Some cases may need all the forms of discovery mentioned above while other cases may only need to use a few forms of discovery to achieve their goal. This is where it would be beneficial for you to have an expert on your side guiding you through the process of preparing for trial. A skilled attorney can look at your case and draft discovery documents tailor-made for you and your desired outcome. Discovery is a very effective tool when used properly. The attorneys at Scroggins Law Group, PLLC are extremely skilled at conducting discovery. They are experienced with going to trial and ready to do what needs to be done to prepare for trial.
There are different levels of discovery control plans in Texas courts. Most family law cases are conducted under the Level 2 Control Plan. In cases conducted under a Level 2 Control Plan, the parties are limited to no more than twenty-five written interrogatories. Written
interrogatories are written questions served on a party that require the party to file written answers under oath. Written interrogatories are a great way to obtain information and can be very informative. Though discovery may sound simple in name, there are many intricacies and avenues of execution, that are best explored by a Board Certified, Texas Family Law Specialist. If you are ready to go forward with a family law matter or thinking about divorce, contact the team at Scroggins Law Group, PLLC for a consultation today. We are currently offering our initial consultations in person, via telephone, and through several video conferencing platforms such as Zoom or Skype. An attorney from our firm would be happy to speak with you and answer any questions you have regarding your case.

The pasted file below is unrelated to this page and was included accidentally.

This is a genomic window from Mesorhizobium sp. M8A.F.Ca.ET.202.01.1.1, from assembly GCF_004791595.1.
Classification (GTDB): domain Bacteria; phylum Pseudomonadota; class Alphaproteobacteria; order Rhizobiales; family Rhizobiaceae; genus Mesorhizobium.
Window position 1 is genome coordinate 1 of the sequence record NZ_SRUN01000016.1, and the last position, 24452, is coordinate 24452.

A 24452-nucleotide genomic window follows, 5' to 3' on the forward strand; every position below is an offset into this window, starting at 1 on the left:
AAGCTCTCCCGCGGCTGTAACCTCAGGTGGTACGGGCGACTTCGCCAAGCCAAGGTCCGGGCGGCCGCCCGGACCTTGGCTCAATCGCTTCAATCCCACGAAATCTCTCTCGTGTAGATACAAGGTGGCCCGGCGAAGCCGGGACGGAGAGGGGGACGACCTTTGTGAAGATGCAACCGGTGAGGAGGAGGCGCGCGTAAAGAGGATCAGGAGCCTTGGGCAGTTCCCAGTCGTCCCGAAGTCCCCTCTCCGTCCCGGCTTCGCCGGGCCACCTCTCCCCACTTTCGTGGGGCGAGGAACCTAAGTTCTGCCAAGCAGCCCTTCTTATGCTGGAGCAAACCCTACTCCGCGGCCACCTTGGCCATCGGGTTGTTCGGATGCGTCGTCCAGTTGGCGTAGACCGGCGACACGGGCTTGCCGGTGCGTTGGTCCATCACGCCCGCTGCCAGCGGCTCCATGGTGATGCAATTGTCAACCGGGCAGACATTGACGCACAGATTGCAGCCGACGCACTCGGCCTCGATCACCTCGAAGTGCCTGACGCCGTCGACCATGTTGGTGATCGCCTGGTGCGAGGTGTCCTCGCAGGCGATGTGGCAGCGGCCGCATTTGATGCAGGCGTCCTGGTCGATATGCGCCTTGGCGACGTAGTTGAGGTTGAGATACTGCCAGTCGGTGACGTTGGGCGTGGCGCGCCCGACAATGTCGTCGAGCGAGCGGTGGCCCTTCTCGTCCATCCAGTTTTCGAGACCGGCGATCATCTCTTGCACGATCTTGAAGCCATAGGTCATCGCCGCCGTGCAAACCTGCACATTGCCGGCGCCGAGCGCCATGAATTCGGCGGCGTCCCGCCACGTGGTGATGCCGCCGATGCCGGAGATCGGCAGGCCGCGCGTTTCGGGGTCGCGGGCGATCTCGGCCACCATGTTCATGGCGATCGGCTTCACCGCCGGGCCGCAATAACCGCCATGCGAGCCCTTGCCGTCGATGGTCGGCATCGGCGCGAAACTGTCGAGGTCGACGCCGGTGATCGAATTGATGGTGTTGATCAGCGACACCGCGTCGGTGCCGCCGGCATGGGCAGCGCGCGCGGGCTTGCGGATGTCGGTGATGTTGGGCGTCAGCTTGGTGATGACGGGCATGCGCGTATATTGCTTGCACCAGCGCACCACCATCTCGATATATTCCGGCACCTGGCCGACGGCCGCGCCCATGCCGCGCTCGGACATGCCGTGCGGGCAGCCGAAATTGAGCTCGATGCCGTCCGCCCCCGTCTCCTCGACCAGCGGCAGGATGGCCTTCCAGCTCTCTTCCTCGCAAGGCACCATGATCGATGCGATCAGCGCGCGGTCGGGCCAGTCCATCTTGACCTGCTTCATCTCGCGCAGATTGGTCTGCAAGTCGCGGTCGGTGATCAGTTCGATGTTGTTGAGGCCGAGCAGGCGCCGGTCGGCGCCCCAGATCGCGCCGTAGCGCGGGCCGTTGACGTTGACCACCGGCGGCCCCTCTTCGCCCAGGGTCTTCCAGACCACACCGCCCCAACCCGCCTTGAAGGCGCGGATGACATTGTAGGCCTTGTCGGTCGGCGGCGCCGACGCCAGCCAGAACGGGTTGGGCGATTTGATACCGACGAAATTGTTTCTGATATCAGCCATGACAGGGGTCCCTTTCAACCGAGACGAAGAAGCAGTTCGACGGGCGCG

Choosing an experienced attorney can be key in determining the outcome of your case. It is important that you have an attorney with the knowledge and skills required for your case and who is willing to Mark Scroggins is board certified in family law and John Withers is board certified in family law and criminal law. The attorneys at Scroggins Law Group, PLLC have decades of practical experience to draw on and are masters at conducting discovery. Call 214-469-3100 or find us online at www.scrogginslawgroup.com. If you want respected, experienced, and passionate family law representation, call the expert attorneys at Scroggins Law Group, PLLC.
*Mark L. Scroggins is *board-certified in family law by the Texas Board of Legal Specialization. Unless otherwise noted, other attorneys are not *board-certified.
**Super Lawyers (a Thomson Reuters service, awarded to Mark Scroggins 2014, 2015, 2016, 2017, 2018, 2019)